Kate: And for institutions like ours, University Colleges who are developing our students to be the best they can be in the built environment what should we be providing them to get them ready?

Phillip: Well I think you need to give people a taste of VR. VR is really accessible now through things like Google Cardboard. So essentially headsets costs less than £10 so you can plug your phone into and you can experience VR and you should be providing VR education through those platforms. And potentially providing users with those goggles that are less than £10 because then they can start getting engaged with that now and get a feeling for it. Because it is interesting when you present VR to people what is really interesting is you learn loads about how it can be applied. We all have feelings because we are working in industry how it all should apply but it is people like yourselves working at the coalface will really see the value of it. So, we learn a lot. So, I think that is it. They got to start using it to start to really understand how it is applied.

Kate: It is quite a step from textbooks isn’t it, cheaper. It is so amazing.

Phillip: Yeah [laughing]

Kate: Okay, so if you what in the world of VR would you recommend that has really inspired you recently?

Stephen: One of the first experiences I have had was using Tilt Brush, which is by Google. I think it has been bought by ITC now and it is just really great because you don’t need a lot of ability. If you are an artist it is really fantastic you can actually draw in 3-dimensional space, change the palette, walk through the drawings and it really gives you a flavour of what is possible in VR I think. And it is about quick on boarding procedure people just get it.

Kate: Lovely

Phillip: For me it’s using VR in project management. So being able to take 360-degree photos that saves a lot of time rather than taking lots and lots of individual photos you just take one photo and then share it with your project team. And it is about enabling people to collaborate together with tools like P360M, HoloBuilder and other tools out there that allow that. I think it is going to really help people they are really inspiring.

Kate: Great and if you were just starting out, we haven’t done much VR so far. What would be the top tips again to get people engaged?

Stephen: Well I think just getting them to try any app that is really easy to get a feel from because you don’t really understand VR. Most people don’t understand how good VR until they have actually used it. And you don’t want to give them a bad experience, so I think just like I said something like Tilt Brush or some other high-quality app that they will really think wow the sky is the limit here. Because I think the things we are seeing now are like the infancy of computing in a way where you got a lot of sort of very basic kind of things even though they are quite advanced. But in the future it is going to be so promising society I think you really need to kind of get them to understand that it is going to be all encompassing.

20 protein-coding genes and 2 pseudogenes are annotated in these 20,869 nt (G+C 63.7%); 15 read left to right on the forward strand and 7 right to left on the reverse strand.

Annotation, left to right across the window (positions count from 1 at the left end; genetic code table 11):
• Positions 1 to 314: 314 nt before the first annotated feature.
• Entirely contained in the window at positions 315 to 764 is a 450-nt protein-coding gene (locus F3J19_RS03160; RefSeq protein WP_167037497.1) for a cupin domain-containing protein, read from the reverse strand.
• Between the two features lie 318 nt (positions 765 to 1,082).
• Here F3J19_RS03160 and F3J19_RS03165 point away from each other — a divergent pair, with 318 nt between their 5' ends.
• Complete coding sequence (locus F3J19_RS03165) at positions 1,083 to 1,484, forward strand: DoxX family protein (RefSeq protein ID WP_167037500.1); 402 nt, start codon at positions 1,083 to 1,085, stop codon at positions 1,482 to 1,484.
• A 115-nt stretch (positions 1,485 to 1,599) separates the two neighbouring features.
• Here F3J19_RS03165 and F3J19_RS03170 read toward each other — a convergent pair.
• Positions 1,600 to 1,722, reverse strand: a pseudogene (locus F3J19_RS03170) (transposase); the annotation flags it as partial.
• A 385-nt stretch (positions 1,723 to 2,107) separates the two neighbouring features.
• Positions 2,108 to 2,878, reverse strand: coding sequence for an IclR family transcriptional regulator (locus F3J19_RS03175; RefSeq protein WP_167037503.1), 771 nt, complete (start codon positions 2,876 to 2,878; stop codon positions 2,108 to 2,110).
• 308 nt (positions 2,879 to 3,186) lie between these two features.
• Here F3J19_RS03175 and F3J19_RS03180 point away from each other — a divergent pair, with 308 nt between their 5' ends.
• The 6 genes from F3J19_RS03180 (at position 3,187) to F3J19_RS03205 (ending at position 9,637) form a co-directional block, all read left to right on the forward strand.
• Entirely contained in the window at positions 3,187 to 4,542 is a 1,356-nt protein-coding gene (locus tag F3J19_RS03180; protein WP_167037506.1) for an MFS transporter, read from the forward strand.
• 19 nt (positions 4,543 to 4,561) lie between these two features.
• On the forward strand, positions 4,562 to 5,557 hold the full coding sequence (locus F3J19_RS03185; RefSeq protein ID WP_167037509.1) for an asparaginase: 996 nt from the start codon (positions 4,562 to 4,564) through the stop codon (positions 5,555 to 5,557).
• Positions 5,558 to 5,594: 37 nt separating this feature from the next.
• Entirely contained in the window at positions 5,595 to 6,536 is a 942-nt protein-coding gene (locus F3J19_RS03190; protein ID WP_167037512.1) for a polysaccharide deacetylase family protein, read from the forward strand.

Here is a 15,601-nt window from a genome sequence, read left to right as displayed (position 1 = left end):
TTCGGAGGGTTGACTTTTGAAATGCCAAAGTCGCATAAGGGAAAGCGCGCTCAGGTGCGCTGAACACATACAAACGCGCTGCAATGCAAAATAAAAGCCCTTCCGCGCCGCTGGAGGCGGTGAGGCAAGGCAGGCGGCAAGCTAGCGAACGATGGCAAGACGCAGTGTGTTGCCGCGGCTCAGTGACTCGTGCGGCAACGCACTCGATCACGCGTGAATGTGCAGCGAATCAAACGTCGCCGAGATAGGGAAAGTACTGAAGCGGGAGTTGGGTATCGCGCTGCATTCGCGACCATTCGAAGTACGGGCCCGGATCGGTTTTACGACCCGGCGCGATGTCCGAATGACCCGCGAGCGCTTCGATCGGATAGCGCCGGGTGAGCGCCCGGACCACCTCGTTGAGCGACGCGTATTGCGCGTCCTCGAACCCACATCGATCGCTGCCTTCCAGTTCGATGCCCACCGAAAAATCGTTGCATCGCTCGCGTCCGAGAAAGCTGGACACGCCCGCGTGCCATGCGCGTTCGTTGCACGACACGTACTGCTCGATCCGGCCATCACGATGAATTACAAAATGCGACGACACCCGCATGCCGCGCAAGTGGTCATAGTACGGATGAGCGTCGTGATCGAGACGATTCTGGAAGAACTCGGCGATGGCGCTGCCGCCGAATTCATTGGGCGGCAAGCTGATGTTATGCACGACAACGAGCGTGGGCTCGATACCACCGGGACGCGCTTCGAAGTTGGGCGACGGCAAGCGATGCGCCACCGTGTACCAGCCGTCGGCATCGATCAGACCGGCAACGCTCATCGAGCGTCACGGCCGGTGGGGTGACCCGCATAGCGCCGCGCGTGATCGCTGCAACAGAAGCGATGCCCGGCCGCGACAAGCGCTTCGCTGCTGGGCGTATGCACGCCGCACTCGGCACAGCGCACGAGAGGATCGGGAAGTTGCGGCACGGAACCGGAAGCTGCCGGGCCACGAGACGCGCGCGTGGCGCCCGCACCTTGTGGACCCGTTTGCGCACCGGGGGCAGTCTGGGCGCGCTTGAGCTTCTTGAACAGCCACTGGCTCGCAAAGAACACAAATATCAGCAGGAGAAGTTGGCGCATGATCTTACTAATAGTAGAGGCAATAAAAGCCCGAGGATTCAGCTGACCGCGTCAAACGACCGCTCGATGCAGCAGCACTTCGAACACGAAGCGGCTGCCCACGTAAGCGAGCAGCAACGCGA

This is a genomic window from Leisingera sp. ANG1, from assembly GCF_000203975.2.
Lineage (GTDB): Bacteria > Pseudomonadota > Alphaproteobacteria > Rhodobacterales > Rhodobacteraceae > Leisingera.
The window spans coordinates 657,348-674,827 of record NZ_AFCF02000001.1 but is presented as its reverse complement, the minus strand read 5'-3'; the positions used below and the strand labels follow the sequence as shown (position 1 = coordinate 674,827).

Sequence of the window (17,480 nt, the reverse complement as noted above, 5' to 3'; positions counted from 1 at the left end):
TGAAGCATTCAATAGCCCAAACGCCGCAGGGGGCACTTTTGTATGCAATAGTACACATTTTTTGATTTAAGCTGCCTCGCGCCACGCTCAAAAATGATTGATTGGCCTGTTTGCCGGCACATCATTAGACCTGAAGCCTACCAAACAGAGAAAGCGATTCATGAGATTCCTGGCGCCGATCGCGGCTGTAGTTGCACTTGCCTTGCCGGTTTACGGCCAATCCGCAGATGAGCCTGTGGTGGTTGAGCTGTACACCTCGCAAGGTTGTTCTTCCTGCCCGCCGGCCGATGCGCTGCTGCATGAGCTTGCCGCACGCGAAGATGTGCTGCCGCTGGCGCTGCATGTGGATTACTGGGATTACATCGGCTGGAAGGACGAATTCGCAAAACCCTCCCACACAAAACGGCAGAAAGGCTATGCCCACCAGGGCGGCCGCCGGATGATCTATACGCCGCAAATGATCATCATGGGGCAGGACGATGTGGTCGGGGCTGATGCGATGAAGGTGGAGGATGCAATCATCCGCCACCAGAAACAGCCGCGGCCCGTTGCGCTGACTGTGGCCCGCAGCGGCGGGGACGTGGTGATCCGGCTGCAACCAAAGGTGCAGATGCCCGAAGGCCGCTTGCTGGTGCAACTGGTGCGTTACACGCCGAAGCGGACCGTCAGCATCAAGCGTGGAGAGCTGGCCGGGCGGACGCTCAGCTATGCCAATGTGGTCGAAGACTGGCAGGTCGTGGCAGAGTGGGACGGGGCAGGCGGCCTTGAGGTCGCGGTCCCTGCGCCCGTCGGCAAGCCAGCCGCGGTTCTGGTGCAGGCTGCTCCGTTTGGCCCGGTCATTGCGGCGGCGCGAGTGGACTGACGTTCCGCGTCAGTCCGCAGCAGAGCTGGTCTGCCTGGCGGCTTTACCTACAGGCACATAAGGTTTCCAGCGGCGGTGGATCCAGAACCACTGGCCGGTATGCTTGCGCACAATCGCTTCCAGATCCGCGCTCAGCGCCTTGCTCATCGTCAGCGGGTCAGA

Phillip: And for me again it is going back to Google Cardboard. Get a Google Cardboard headset and shove your phone into it and start downloading some VR apps so that you can experience it. And if you want to spend a little bit more money buy yourself a 360 camera they are only about £130 and just watch how people get delighted when they see themselves in the 360 video. It is really quite incredible. And it is not just the young and the people who are competent about the technology it is also the old as well. Because they immediately get it as soon as they move their head. And it is just brings a smile on their faces. And from a resource perspective YouTube has loads of videos on VR that are worth engaging with. Go to our site p360m.co.uk you can find loads of stuff there. I am trying to point you in different directions and of course I am going to push my stuff. There is plenty of stuff on the web. Just have a search. But get yourself some goggles and go for it.

Kate: Thank you both. Thank you for giving us so much to think about and such an inspiring session.

I am a Learning Technology Researcher and the Chair of the Online Learning Research Centre at the University College of Estate Management. My principle research interests lie in the area of social implications of information and communication technologies, especially eLearning.